Continuing in this line, Dietrich Bonhöffer wrote, “In the Bible, ‘rest’ really means more than ‘having rest.’ It means rest after the work is accomplished, it means completion, it means the perfection and peace in which the world rests.” –Dietrich Bonhöffer, Creation and Fall, A Theological Interpretation of Genesis 1-3, 1964, p. 40, as quoted in Samuele Bacchiocchi, Divine Rest for Human Restlessness, Rome, The Pontifical Gregorian University Press, 1980, p. 67; online edition, p. 84. Accessed October 7, 2018, http://www. friendsofsabbath.org/Further_Research/Bacchiocchis%20 Research/Divine%20Rest%20for%20Human%20Restlessness.pdf.
Some writers come to a similar conclusion, as seen in the following comments by Albert Barnes, John Gill, Norman R. Gulley, and others. “The resting of God arises not from weariness, but from the completion of His task. He is refreshed, not by the recruiting of His strength, but by the satisfaction of having before Him a finished good. Exodus 31:17.” –Barnes’ Notes on the Bible, comments on Genesis 2:2. https://biblehub.com/commentaries/genesis/2-2.htm.
“‘… God had ended,’ or ‘finished His work,” which He had done on the sixth day, then He rested on the seventh day from all His works which He had made: not as though weary of working, for the Creator of the ends of the earth fainteth not, nor is weary (Isaiah 40:28), but as having done all His work, and brought it to such perfection that He had no more to do….” –Gill’s Exposition of the Entire Bible, comments on Genesis 2:2). https://biblehub.com/commentaries/genesis/2-2.htm.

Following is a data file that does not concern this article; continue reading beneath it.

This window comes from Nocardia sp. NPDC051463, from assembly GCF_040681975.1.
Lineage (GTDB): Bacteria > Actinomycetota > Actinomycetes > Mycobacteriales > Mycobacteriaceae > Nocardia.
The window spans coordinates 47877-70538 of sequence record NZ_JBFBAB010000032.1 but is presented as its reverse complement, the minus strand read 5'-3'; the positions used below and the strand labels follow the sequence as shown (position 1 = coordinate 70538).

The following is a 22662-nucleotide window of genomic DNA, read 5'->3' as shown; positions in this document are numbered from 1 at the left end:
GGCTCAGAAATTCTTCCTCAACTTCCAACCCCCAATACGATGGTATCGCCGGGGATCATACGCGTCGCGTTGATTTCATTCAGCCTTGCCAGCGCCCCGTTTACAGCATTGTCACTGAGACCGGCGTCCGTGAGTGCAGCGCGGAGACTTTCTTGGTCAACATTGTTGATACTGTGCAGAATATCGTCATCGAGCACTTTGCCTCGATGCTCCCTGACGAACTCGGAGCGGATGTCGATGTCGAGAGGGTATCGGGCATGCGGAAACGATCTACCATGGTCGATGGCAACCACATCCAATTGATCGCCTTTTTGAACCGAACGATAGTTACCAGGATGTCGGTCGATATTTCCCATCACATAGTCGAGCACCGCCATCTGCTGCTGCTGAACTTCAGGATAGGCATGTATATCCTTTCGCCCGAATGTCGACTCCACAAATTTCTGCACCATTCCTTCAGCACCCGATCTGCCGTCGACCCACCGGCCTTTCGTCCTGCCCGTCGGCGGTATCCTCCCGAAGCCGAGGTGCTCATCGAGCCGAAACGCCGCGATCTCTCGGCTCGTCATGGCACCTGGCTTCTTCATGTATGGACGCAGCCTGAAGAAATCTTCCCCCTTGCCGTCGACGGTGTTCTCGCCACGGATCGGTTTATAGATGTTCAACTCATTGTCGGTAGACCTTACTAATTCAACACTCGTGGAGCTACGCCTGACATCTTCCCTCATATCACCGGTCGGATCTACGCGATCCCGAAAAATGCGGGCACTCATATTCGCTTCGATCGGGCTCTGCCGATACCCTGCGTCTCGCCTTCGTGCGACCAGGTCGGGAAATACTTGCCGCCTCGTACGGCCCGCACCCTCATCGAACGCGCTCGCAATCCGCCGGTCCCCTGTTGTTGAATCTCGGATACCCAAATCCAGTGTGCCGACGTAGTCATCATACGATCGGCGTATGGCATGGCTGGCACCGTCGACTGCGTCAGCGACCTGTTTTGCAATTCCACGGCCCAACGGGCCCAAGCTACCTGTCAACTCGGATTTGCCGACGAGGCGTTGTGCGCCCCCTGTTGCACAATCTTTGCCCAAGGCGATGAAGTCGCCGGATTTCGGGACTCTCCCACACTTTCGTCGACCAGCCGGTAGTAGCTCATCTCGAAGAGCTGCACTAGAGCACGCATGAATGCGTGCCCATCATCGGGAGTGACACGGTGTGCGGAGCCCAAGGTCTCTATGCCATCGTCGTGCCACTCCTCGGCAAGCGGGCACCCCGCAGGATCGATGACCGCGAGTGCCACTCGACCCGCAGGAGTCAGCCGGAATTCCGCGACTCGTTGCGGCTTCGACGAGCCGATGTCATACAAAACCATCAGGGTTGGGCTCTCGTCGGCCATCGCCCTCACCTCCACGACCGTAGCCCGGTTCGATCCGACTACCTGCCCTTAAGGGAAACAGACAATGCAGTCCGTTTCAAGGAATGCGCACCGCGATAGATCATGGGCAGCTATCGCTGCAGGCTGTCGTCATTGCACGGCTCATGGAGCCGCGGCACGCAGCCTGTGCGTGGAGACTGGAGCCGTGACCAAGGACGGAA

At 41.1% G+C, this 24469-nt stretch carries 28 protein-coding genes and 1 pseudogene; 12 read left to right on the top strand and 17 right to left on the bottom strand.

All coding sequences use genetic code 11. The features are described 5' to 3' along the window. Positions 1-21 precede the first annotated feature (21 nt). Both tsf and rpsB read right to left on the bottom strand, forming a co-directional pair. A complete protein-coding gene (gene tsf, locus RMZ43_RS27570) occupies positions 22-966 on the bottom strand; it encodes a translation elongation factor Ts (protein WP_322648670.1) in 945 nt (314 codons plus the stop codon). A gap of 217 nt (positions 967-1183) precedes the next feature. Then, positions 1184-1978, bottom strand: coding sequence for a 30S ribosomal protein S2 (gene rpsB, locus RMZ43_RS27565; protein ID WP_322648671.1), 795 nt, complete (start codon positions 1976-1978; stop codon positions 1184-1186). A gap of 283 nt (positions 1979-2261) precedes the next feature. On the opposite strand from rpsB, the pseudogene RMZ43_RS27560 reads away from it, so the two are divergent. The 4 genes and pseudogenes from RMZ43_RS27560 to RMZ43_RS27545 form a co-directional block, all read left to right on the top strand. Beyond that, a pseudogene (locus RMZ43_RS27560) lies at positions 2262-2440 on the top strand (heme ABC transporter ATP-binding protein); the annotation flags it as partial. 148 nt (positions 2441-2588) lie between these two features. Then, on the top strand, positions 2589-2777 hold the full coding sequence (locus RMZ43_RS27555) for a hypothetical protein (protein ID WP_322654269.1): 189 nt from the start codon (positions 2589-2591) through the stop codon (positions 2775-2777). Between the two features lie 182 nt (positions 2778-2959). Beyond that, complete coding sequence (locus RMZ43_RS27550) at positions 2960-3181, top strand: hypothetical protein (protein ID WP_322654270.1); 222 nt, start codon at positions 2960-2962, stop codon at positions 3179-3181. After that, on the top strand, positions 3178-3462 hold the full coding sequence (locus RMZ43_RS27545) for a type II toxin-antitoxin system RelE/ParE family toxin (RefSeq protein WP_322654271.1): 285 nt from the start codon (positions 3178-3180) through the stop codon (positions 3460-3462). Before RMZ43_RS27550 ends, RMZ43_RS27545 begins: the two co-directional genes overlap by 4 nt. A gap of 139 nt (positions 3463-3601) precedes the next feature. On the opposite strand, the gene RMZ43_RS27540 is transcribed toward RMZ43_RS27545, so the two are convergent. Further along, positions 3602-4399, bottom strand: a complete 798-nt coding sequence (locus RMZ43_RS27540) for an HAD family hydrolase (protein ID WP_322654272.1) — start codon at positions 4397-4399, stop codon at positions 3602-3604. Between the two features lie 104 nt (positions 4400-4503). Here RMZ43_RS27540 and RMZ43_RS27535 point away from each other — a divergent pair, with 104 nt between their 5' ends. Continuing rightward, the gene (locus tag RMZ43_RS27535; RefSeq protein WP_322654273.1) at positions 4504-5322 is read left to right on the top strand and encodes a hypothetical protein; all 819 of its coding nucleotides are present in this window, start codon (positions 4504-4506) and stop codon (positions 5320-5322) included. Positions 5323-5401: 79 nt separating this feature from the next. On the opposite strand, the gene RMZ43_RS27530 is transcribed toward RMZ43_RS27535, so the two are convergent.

“The word Sabbath is derived from the Hebrew word sabbat, meaning to ‘cease’ or ‘desist’ from a previous activity–in this case, to desist from creating. God finished His work of creation during the six days. He didn’t cease because He was tired, but He ceased in order to celebrate with Adam and Eve what He had completed. So Sabbath is time to celebrate the finished work of Christ’s creation.” –Norman R. Gulley, Basic Issues between Science and Scripture: Theological Implications of Alternative Models and the Necessary Basis for the Sabbath in Genesis 1-2, p. 221. Accessed June 6, 2018, http://www.atsjats. org/publication_file.php?pub_ id=45&journal=1&type=pdf
“God’s rest then means His ceasing the work of creation in order to be free for the fellowship with man, the object of His love, for the rejoicing and celebration of His completed work together with His son on earth, the imago Dei, His festive partner.” –Hans K. LaRondelle, Perfection and Perfectionism, Berrien Springs, MI: Andrews University Press, 1971, p. 72. Quoted by Á.M. Rodríguez in The Biblical Sabbath: The Adventist Perspective, p. 2. Accessed October 7, 2018, https://adventistbiblicalresearch.org/sites/default/files/pdf/SabbathCatholic_2002.pdf.
“From creation–preceding and superseding every human decision of obedience or disobedience–there remains (άπολείπεται [apoleipetaι]) for the people of God the Sabbath rest (σαββατισμός [sabbatismós]), the divinely willed and ordered fellowship, relationship and agreement between His own and human freedom as the goal and determination of the way to which this people continually have to be recalled….” –Karl Barth, Church Dogmatics Study Edition 13: The Doctrine of Creation, vol. III.1 § 40-42, London, T.T. Clark, 1958, p. 226 (brackets supplied).